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I'd look into the several openscad files available for generating gears if I was trying to come up with a 3d gear model for printing.

Put in the parameters for your gear, and it generates your model.

Openscad I have used with good success. Its a totally programmatic way of designing 3d models, and for certain applications, its really super powerful. Obviously good if you have programming experience.

Gears seem like sort of design application it would do well with. You shouldn't need any programming experience just to take an existing gear generating program and run it for your purpose, assuming that it satisfies your requirement out of the box.

Again, not attempted using this for generating gears on N scale models, but I'd start there...




SkipGear

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Re: Making replacement gear
« Reply #20 on: January 07, 2022, 11:39:28 PM »
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To answer a few questions—
Pete- I think we were talking about how to figure the gear ratio of a planatary gear set up. Lots of info but I do not recall tooth design.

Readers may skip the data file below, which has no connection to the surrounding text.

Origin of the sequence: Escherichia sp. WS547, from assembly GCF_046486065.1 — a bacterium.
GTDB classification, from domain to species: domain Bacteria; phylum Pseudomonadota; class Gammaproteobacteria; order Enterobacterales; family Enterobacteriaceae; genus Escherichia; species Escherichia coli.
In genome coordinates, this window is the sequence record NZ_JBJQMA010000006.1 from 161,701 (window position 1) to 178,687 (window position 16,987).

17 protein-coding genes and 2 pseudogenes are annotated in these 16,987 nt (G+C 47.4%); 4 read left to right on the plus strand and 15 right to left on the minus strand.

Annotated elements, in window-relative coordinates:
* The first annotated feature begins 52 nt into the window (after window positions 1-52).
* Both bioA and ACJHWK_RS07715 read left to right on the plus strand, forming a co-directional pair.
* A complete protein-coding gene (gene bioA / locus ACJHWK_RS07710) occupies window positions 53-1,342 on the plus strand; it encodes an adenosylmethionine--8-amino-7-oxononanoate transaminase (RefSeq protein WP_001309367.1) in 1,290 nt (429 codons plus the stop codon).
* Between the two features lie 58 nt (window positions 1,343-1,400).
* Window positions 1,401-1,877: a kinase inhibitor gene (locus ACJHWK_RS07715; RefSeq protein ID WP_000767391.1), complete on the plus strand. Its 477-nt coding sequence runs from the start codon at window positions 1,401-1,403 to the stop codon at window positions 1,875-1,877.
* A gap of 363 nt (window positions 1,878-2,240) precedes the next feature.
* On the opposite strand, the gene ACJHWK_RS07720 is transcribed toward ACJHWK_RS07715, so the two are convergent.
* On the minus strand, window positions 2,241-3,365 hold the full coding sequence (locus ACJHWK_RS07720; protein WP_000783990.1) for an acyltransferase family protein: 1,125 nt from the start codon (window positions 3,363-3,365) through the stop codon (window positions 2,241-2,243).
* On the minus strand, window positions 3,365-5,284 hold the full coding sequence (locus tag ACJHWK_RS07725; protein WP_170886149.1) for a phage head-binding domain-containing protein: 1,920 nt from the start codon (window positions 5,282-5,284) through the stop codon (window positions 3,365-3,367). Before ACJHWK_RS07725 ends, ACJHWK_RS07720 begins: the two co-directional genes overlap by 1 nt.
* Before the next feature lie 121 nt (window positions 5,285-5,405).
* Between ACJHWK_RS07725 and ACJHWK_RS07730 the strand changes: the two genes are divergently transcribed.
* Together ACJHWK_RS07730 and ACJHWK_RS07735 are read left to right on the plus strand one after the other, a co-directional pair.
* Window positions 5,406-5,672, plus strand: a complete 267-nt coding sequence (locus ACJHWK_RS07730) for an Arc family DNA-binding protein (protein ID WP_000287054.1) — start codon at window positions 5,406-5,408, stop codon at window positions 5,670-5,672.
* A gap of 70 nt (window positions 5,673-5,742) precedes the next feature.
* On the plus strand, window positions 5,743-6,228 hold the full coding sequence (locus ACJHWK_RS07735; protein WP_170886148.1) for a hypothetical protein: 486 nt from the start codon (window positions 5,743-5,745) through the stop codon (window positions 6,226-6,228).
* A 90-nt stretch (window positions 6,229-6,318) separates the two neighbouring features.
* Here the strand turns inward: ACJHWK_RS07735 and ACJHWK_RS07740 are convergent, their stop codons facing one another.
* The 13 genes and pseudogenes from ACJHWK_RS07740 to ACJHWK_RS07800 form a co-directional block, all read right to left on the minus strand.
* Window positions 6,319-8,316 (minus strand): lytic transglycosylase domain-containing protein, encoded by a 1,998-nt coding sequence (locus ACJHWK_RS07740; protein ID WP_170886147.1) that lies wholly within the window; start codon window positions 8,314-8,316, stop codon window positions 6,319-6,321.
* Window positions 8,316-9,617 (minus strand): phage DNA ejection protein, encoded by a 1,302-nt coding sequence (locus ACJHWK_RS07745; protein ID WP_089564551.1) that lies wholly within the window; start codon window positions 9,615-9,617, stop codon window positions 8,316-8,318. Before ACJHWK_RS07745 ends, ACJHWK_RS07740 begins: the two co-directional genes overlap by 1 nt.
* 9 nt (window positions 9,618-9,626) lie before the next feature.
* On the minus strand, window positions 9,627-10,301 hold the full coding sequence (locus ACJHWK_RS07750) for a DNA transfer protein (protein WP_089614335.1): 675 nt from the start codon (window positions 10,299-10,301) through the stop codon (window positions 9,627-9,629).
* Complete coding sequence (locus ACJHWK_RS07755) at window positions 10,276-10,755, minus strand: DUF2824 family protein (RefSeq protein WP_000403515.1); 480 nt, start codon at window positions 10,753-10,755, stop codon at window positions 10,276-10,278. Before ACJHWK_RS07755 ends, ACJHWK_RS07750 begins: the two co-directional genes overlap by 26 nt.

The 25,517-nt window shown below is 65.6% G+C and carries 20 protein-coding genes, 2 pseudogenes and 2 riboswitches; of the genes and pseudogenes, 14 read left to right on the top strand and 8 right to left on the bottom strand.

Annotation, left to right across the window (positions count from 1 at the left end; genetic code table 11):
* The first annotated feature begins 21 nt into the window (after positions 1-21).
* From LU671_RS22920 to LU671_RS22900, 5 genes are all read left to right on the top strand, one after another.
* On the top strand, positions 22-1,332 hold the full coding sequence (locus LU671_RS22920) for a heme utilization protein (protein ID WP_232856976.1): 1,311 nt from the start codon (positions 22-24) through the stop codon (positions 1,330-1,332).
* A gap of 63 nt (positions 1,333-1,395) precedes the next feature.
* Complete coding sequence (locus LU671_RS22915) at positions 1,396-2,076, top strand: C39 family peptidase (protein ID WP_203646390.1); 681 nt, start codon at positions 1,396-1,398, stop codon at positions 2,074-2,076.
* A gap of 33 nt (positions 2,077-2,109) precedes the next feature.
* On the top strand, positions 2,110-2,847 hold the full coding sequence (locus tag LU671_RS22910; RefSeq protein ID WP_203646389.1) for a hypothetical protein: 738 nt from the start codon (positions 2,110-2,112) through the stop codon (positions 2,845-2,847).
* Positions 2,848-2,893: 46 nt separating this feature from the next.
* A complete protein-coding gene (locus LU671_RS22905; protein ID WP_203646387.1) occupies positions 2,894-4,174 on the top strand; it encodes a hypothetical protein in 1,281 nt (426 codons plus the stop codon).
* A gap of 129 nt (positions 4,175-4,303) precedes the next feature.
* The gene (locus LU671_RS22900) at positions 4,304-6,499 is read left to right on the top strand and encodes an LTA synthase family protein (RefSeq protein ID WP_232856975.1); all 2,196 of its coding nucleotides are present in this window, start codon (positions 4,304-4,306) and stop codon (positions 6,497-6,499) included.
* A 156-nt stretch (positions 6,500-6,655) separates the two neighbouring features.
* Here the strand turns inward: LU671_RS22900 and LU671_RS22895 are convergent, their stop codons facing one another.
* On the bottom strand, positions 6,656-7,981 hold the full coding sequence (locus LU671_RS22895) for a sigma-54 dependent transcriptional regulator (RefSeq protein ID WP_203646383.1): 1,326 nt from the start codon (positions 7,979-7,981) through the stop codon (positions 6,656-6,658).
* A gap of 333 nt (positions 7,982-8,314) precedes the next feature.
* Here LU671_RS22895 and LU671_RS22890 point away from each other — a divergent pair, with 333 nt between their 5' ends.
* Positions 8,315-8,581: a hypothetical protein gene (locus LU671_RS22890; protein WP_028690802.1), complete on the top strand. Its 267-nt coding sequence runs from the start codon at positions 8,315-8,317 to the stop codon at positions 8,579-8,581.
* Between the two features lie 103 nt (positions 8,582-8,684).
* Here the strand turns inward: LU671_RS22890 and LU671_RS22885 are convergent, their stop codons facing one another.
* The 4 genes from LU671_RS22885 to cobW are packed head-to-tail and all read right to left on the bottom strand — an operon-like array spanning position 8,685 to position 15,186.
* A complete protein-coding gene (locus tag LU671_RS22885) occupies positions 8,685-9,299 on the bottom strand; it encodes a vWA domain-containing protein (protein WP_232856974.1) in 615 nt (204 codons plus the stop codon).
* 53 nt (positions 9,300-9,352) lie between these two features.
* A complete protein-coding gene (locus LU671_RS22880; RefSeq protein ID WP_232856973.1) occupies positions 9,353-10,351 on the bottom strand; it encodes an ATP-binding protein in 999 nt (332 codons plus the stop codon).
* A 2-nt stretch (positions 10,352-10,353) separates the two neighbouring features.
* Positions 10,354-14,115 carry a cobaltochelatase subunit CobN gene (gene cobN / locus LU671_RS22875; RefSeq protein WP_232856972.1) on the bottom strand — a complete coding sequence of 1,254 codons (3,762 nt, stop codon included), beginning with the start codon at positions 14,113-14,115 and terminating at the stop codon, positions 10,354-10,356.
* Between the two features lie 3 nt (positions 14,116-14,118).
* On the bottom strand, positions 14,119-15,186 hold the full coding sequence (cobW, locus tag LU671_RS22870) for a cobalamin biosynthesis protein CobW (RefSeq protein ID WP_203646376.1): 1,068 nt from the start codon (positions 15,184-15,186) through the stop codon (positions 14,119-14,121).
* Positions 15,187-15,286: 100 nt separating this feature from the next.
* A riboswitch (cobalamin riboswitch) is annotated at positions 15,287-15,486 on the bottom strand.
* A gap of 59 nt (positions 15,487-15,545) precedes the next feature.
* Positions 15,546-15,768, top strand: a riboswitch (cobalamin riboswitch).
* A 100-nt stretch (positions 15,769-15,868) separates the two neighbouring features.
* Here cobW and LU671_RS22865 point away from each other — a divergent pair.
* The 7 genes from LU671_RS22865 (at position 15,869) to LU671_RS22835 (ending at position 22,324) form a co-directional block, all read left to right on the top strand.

I have sleep since then and did not go back and read that post again-
I learned about making gears 60 years ago at an industrial art school, and I do not think the math has changed.
I can get the OD by making a go-no-go gauge so getting the correct OD does no present a problem.
The gear I need made has been removed from the gear case. There are two of the same gear used in the drive and only one is destroyed.
I can measure six ways from Sunday of said gear. Except the root diameter. I guess that I could use the wire method and a micrometer
but handling such a small gear with wires takes more hands than I have.
SkipGear you stated you had made some gears, would you care to take a stab at doing one of these for me?
I can furnish all the data you said you needed.
Thanks for all the feed back.

message me with a couple good pictures of the gear that is still in tact, measurement of overall diameter and the diameter of the compound smaller gear, overall thickness, and the thickness of each gear in case there is a bushing/standoff built in, and finally the bore. I can see what I can come up with.
Tony Hines

woodone

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Re: Making replacement gear
« Reply #21 on: January 10, 2022, 11:29:33 AM »
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SkipGear—- sent you a PM

railnerd

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Re: Making replacement gear
« Reply #22 on: January 15, 2022, 01:52:40 AM »
0

-Dave